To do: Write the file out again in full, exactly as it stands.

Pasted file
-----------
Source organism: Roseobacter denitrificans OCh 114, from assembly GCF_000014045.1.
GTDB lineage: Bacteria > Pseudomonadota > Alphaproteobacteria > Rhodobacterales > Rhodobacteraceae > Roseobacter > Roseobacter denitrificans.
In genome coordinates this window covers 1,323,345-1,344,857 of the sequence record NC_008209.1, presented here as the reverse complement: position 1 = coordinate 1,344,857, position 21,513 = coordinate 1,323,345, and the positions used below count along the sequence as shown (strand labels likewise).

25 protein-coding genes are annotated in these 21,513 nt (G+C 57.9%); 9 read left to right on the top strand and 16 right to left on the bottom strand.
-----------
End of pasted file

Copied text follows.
Source organism: Roseobacter denitrificans OCh 114, from assembly GCF_000014045.1.
GTDB lineage: Bacteria > Pseudomonadota > Alphaproteobacteria > Rhodobacterales > Rhodobacteraceae > Roseobacter > Roseobacter denitrificans.
In genome coordinates this window covers 1,323,345-1,344,857 of the sequence record NC_008209.1, presented here as the reverse complement: position 1 = coordinate 1,344,857, position 21,513 = coordinate 1,323,345, and the positions used below count along the sequence as shown (strand labels likewise).

25 protein-coding genes are annotated in these 21,513 nt (G+C 57.9%); 9 read left to right on the top strand and 16 right to left on the bottom strand.